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Sun Gazette: Arlington’s top prosecutor still bullish on drug-court effort Print

BY:  SCOTT MCCAFFREY

Created:  Wednesday, October 7, 2015 12:00PM

 

Ask Arlington Commonwealth's Attorney Theo Stamos to list the achievements of her first term of office, and the discussion eventually – usually quickly – comes to the establishment of a "drug court."

"Everyone here would be heartened to see the way it works," Stamos said during an Oct. 6 presentation to the Arlington County Civic Federation.

The effort, in its third year, is run out of the Circuit Court and involves rehabilitative efforts for those convicted of drug infractions. The program has been "a resounding success, a vehicle for helping drug-addicted offenders get back on track," the commonwealth's attorney said.

Stamos, who green-lighted the project after winning office, credited a collaborative effort between the court system, police department and her own office. She praised Circuit Court Judge Louise DiMatteo, who took on duties in the drug court shortly after being elected to office by the General Assembly, as "fantastic" in working with offenders.

Arlington was not a pioneer in the drug-court effort: Nearly 30 courts – for adults, juveniles and families – had been established across the state between 1995 and the time Arlington's debuted. Stamos' predecessor, Commonwealth's Attorney Richard Trodden, had concerns about the concept, as (at first) did Stamos.

"We slowly came around to accept it as a wonderful and powerful tool," Stamos said at a graduation ceremony for participants in the program held earlier this year.

One of those who graduated that day, 63-year-old Michael Mullins, had spent 494 days journeying through the four-step process leading to completion. During that period, he was drug-screened about 150 times, made 30-odd court appearances, attended outpatient support groups, maintained his employment, came up with the funds to pay restitution and engaged in moral-recognition therapy.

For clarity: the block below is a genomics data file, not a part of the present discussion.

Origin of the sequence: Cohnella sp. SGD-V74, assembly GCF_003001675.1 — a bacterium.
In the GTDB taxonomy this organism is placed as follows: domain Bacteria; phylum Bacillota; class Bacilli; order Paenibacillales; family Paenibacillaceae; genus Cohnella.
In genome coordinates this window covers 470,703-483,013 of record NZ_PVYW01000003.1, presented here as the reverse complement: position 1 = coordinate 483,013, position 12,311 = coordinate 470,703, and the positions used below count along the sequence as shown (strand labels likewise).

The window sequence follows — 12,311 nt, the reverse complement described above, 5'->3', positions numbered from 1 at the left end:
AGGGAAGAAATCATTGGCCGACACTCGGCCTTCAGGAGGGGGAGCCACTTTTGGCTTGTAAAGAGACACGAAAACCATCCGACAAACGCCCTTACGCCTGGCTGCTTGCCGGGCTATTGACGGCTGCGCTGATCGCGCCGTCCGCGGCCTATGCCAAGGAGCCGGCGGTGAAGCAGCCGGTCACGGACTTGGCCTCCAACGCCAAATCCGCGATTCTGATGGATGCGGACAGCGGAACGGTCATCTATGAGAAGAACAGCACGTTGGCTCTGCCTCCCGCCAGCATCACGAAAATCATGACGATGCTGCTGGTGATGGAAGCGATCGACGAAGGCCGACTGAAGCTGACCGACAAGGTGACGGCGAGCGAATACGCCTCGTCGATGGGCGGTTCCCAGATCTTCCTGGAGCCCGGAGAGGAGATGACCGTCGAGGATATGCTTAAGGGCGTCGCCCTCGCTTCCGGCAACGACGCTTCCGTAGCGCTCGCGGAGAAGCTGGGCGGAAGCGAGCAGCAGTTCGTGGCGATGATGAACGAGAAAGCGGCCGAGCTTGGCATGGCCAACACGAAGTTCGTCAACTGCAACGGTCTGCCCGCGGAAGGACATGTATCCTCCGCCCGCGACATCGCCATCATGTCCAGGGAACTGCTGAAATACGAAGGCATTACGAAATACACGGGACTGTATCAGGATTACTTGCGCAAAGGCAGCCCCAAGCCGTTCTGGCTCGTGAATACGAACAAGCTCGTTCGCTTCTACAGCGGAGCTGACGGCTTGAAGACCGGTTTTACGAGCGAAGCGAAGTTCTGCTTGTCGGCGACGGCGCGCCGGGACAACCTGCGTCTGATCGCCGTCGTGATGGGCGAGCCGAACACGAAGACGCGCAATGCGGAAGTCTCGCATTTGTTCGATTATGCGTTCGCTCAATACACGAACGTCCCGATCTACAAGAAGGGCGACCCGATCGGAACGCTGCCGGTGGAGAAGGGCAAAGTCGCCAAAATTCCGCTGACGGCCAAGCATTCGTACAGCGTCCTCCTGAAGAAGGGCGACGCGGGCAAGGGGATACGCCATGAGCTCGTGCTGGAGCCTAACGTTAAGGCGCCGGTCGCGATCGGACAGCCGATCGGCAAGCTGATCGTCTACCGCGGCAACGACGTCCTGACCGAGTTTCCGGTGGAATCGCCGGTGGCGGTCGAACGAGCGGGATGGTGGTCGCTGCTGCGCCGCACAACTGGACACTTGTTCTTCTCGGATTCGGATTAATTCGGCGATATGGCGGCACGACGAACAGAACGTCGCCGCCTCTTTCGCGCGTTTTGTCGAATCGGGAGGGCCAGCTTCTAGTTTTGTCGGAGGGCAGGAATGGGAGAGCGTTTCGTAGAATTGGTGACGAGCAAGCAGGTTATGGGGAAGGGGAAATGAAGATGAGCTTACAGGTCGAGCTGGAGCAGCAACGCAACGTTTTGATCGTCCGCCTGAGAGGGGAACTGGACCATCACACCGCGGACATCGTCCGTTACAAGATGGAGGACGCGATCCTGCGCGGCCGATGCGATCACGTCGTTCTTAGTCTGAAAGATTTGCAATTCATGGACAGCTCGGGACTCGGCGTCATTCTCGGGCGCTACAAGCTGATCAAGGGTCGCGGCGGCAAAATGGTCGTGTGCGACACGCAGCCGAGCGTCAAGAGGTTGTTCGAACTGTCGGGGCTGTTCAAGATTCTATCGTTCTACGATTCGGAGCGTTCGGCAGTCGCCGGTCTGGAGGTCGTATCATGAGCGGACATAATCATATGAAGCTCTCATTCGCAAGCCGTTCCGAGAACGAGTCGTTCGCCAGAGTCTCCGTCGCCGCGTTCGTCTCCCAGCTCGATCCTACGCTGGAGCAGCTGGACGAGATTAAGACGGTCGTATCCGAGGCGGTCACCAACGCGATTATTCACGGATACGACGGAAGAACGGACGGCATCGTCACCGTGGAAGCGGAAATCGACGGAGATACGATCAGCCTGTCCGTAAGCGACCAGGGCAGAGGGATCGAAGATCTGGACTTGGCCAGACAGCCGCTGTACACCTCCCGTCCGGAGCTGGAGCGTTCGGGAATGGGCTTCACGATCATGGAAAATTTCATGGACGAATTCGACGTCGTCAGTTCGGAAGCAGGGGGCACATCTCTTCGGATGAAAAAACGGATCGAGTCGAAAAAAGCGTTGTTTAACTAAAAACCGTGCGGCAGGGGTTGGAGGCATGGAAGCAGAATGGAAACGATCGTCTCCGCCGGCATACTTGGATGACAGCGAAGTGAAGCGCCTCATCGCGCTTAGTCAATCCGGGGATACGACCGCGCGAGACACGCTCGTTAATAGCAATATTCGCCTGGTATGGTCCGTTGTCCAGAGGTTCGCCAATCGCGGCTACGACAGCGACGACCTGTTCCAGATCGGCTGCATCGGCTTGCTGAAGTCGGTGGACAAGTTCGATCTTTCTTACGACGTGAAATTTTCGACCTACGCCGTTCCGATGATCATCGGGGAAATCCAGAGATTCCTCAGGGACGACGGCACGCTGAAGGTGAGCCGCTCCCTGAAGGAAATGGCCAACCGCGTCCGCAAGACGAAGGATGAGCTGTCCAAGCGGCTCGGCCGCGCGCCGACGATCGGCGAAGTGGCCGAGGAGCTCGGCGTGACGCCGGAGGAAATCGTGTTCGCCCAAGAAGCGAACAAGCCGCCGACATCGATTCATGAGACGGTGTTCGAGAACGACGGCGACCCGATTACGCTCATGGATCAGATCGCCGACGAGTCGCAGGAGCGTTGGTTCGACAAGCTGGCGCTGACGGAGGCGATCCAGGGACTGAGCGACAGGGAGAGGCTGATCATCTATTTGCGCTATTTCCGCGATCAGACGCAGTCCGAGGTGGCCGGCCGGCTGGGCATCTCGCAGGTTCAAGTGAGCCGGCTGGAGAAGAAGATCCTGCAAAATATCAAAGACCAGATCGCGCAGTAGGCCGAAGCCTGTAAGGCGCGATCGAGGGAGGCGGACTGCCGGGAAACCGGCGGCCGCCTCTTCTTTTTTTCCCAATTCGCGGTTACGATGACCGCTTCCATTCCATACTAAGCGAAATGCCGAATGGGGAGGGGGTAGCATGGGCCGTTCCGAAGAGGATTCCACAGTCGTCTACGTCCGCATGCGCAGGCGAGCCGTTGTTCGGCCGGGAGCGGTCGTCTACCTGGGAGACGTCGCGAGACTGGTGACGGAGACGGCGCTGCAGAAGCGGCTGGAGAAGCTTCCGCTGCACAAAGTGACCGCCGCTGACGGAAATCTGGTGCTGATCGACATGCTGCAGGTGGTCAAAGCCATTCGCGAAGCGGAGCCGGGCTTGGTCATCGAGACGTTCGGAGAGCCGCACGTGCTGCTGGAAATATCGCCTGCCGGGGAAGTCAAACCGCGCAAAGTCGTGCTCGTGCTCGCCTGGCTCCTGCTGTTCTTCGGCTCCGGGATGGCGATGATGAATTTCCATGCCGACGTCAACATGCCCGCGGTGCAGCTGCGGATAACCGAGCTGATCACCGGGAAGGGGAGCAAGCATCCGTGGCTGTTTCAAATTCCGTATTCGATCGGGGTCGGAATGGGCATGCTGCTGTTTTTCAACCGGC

Supporters say the combination of punishment and treatment in a drug court helps to reduce the percentage of those who make return trips through the criminal-justice system.

Del. Patrick Hope (D-47th), who supports the concept, agreed with Stamos that it is bearing fruit.

"I'm very pleased at the progress Arlington's drug court is making, consistent with my long-held belief that substance-abuse treatment works," he said. "This is a good example of how the judicial system and law enforcement can use treatment as a means to keep our communities safe."

Stamos was Trodden's chief deputy when she ran to succeed him in 2011. After winning the Democratic primary that year, she was unopposed in the general election.

This year, she had no opposition in the primary despite receiving blowback from the county's Democratic leadership for her support of independent County Board candidate John Vihstadt in 2014. A potential challenger in the general election narrowly missed qualifying when he did not submit enough petition signatures to make the ballot.

The jurisdiction of the office of commonwealth's attorney also extends to the city of Falls Church.


 



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